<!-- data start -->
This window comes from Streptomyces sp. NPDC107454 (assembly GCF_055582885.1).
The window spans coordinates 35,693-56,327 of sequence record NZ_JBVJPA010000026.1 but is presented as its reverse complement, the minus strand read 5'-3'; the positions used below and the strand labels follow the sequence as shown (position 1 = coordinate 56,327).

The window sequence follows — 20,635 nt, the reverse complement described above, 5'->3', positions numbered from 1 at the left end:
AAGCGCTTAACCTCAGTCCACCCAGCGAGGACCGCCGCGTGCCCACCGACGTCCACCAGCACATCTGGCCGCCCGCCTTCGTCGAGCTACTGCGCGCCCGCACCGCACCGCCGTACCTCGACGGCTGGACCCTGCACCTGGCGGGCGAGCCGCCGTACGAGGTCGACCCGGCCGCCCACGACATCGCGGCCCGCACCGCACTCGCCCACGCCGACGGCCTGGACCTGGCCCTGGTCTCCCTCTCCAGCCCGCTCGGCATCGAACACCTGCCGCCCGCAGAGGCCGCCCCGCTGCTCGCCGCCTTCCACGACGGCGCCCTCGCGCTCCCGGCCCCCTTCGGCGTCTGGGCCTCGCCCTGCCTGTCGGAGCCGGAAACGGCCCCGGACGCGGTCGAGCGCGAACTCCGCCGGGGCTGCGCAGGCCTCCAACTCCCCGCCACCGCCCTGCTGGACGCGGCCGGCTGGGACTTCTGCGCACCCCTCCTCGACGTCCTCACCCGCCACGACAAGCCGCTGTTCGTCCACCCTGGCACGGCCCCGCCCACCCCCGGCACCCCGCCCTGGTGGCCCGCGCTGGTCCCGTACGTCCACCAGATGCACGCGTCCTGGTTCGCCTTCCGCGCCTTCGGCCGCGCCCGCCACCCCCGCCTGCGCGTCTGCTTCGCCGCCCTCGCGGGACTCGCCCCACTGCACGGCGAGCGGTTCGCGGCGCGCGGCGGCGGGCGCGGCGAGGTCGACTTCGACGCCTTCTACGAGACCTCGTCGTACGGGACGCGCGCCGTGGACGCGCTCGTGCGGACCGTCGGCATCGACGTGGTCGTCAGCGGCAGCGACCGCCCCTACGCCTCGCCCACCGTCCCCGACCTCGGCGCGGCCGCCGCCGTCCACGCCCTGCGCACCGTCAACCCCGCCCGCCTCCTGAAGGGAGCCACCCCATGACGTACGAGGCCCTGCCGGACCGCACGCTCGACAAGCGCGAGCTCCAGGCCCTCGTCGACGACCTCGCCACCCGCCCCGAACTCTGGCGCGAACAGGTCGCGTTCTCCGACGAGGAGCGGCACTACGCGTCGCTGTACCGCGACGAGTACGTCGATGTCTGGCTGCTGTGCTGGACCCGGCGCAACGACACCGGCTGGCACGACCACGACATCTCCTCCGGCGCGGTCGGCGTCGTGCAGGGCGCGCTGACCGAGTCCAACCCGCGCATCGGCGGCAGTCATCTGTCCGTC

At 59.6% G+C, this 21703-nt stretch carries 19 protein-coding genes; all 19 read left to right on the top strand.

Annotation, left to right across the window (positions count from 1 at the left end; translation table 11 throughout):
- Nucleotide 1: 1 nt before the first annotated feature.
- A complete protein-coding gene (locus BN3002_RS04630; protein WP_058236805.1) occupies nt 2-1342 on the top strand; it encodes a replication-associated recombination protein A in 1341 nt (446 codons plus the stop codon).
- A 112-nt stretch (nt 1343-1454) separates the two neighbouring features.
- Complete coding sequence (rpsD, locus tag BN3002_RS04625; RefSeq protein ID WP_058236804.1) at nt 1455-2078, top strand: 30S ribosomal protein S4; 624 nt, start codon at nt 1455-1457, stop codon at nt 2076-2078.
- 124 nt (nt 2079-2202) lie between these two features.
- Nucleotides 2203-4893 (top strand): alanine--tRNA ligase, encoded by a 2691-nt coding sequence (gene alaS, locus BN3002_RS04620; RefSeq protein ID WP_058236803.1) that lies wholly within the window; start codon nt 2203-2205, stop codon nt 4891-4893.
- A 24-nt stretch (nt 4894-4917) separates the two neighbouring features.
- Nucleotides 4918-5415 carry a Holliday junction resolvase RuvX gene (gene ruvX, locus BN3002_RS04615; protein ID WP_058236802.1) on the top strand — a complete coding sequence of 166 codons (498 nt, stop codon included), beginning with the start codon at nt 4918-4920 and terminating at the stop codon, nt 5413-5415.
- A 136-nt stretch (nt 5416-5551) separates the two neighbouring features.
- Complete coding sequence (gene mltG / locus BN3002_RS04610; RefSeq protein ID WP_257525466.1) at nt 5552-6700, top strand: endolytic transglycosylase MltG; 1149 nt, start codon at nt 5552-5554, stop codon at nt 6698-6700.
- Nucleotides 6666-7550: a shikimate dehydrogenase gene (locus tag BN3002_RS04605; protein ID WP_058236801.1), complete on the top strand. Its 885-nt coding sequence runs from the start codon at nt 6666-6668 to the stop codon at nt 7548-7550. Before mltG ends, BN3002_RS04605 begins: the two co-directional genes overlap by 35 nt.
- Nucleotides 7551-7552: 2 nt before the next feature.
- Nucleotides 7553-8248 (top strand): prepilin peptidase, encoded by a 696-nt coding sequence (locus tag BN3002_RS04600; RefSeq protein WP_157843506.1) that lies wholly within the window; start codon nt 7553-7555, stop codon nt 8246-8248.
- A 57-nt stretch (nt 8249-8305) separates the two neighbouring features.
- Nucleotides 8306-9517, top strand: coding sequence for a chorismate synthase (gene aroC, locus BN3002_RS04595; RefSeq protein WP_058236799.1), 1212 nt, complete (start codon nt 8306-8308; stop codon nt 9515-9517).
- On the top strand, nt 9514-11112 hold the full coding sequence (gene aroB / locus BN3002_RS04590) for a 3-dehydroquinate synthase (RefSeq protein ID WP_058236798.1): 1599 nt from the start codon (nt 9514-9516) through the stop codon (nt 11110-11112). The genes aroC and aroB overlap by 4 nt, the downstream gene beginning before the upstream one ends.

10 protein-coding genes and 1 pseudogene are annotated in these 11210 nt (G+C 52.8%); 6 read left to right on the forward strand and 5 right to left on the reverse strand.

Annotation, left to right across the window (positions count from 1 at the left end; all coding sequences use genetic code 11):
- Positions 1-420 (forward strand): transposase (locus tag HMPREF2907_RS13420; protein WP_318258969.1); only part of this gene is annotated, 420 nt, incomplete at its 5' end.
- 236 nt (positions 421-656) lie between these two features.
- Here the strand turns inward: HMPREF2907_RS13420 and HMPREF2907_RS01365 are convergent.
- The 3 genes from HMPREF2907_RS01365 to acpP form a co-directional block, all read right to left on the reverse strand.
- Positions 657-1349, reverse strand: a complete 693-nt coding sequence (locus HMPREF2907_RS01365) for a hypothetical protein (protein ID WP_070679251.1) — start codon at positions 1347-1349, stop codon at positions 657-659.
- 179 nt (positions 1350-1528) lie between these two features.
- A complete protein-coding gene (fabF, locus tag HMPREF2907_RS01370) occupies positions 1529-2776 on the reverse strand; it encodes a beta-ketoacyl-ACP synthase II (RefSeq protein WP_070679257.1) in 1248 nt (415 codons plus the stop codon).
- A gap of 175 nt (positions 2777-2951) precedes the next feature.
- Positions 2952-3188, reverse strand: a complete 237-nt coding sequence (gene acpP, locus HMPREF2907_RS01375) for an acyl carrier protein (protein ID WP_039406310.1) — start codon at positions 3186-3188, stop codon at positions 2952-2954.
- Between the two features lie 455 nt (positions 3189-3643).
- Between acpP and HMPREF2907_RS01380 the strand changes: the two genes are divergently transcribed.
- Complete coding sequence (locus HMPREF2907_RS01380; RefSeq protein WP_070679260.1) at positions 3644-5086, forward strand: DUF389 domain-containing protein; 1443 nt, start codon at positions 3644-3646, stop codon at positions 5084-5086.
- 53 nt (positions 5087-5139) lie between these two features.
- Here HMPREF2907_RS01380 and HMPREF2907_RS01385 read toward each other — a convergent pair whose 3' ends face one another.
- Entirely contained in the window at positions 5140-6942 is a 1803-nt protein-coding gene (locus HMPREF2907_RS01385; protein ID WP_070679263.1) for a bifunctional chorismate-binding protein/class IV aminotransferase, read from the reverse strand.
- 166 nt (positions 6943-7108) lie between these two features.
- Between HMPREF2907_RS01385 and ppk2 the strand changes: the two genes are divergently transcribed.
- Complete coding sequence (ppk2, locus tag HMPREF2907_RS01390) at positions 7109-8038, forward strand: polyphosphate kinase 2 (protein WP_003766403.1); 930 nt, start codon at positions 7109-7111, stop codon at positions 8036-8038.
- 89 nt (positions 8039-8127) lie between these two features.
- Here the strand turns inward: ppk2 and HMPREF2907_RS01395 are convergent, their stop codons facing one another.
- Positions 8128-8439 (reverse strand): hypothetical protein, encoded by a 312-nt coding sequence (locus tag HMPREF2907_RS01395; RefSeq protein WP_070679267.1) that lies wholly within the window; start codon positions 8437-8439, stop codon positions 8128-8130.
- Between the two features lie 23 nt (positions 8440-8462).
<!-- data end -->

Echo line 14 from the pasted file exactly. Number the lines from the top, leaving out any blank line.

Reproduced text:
- Nucleotides 4918-5415 carry a Holliday junction resolvase RuvX gene (gene ruvX, locus BN3002_RS04615; protein ID WP_058236802.1) on the top strand — a complete coding sequence of 166 codons (498 nt, stop codon included), beginning with the start codon at nt 4918-4920 and terminating at the stop codon, nt 5413-5415.